"We are so used to being within the community — at meetings, activities and social events — that getting the pulse of our towns is so much harder from a distance," she said. "We're considering how we might use this opportunity to improve our newsgathering and we welcome any suggestions from our readers."
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Tags: COVID-19,   Facebook,   iBerkshires,   news media,   

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Northern Berkshire United Way Sets $480K Campaign Goal

By Tammy DanielsiBerkshires Staff

Christine and Peter Hoyt are this year's campaign co-chairs. Their goal is to raise $480,000 over the next year. 
NORTH ADAMS, Mass. — The Northern Berkshire United Way supports 20 member agencies in the work they do addressing social, health, youth and family services throughout the region. 
Two of those agencies — Louison House and Community Legal Aid — highlighted some of the efforts within the community at United Way's annual campaign kick on Wednesday morning at Norad Mill. 
The agency also announced its new slate of officers and board members, including President Kelly McCarthy and Vice President Tyler Bissaillon, and took a moment to remember the contributions of the late Stephen Green, a longtime community activist and former campaign co-chair with his wife, Susanne Walker.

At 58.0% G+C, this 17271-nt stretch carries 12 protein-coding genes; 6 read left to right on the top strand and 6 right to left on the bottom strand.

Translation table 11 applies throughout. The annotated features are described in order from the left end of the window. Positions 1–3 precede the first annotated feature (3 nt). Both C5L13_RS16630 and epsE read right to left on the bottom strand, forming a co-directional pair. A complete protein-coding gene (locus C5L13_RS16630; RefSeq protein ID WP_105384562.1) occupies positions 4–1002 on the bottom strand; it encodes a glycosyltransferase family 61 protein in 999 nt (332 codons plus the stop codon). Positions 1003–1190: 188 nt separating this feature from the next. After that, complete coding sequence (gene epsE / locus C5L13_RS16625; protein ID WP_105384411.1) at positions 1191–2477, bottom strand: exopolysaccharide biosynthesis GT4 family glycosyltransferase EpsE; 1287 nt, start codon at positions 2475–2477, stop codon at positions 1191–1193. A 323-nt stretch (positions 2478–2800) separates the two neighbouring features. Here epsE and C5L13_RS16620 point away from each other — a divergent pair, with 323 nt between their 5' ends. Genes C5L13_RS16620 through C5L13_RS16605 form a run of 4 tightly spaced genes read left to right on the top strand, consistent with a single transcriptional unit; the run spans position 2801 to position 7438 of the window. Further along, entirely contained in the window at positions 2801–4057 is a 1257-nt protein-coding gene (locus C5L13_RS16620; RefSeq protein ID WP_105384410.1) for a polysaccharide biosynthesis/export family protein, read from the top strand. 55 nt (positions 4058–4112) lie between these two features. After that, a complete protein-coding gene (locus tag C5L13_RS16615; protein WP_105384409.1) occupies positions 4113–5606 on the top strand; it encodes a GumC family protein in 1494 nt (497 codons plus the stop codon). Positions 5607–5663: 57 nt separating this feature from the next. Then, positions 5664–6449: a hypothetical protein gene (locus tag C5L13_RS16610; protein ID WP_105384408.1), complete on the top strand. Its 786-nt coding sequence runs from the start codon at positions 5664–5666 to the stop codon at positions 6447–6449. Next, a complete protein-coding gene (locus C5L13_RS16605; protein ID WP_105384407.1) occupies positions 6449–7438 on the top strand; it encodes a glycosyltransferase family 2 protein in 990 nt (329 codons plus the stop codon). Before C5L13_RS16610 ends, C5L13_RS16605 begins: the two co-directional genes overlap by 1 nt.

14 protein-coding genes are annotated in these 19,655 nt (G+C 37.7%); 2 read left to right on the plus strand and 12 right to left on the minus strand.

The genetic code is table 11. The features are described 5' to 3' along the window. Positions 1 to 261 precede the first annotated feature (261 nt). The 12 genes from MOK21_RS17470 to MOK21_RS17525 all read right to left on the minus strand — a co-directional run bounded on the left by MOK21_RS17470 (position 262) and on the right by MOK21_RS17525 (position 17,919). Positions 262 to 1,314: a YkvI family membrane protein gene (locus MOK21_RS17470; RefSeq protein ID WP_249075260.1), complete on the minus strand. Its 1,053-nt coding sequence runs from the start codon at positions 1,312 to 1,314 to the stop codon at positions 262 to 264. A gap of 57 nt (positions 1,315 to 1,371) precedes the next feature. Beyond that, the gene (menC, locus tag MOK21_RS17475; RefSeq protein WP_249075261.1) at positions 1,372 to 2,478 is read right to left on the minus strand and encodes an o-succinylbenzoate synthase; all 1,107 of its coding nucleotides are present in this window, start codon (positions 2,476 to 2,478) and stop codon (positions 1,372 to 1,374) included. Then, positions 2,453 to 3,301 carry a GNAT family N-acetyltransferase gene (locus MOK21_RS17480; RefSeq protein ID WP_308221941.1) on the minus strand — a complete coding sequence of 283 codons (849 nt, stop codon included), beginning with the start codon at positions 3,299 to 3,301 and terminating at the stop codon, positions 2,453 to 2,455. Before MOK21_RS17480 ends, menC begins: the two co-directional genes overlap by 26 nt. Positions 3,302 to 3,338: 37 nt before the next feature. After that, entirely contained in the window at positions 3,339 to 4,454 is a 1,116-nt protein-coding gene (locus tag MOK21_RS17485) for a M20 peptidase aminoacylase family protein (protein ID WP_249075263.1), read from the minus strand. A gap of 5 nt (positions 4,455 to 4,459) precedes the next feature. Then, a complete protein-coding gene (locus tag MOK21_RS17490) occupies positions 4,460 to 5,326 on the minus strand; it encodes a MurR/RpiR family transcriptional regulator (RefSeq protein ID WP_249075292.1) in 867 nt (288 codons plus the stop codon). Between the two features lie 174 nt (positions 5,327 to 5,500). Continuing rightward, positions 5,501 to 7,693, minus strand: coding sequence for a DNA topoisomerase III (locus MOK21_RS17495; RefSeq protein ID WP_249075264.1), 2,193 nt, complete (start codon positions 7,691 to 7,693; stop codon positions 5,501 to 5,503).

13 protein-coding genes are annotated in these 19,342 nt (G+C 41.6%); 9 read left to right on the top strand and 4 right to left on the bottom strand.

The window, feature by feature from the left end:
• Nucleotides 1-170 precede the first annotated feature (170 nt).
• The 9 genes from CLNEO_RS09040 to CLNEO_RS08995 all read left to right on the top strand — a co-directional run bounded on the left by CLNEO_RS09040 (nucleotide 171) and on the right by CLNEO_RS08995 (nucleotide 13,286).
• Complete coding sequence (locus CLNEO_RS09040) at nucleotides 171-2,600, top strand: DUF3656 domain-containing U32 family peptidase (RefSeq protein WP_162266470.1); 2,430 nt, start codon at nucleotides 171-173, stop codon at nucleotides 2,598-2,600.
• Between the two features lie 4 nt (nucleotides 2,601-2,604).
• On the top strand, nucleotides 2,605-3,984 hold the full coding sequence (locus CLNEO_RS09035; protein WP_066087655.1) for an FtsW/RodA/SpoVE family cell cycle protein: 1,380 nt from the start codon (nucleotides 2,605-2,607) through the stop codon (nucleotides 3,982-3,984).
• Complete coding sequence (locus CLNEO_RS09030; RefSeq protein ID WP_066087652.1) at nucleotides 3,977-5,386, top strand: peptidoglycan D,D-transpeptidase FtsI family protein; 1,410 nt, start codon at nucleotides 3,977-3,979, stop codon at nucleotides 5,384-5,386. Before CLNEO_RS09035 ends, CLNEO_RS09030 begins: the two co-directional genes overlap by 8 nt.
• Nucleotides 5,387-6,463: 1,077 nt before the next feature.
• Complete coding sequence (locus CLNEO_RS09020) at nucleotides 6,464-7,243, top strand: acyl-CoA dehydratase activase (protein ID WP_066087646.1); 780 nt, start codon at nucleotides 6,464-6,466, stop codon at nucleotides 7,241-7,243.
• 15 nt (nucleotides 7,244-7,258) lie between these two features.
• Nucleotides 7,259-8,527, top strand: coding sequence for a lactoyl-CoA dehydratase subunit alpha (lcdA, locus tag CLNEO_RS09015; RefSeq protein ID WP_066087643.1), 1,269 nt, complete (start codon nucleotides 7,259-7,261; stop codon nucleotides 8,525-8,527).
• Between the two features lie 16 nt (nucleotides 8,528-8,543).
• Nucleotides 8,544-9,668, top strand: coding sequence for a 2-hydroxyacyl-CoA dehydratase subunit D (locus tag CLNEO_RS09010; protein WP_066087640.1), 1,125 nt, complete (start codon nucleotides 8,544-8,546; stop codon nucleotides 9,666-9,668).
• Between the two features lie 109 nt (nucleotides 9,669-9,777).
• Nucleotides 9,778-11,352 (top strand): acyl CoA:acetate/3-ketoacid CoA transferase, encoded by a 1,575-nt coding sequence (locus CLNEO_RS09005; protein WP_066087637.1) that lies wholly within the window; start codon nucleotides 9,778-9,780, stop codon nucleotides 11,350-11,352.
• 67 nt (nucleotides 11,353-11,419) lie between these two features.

"While our hearts in our community at large are at a loss for a man who truly embody all of the characteristics and traits that we acknowledge as Northern Berkshire, such as honesty, integrity, commitment, selfless service, dedication, we can be comforted in knowing that his legacy lives on," said Jennifer Meehan, vice chair of Northern Berkshire Community Coalition, of which Green was a board member and former president. 
Kathy Keeser, executive director of Louison House, described the history of the shelter that opened more than three decades ago after the closure of Sprague Electric and other local mills devastated the economy. Founded by Theresa Louison, the agency has expanded to provide emergency shelter, family housing, transitional housing, preventive services and, soon, a youth shelter facility. 
Housing is a growing need while at the same time, housing costs are rising, she said, and this effects particularly the people Louison House serves, people who don't have savings or credit — "who are at the last chance of an apartment."
"People are really struggling, but it's our community connections and it's our work with other agencies," Keeser said. "We do a piece of the puzzle. Ours is about getting them out to housing — working with mental health, substance abuse, all the other agencies around to help us do that. And the United Way has been a big part of that, along with Williamstown Community Chest, and so many other businesses and individuals that support us. So it is the community that helps us succeed and helps us do what we're doing."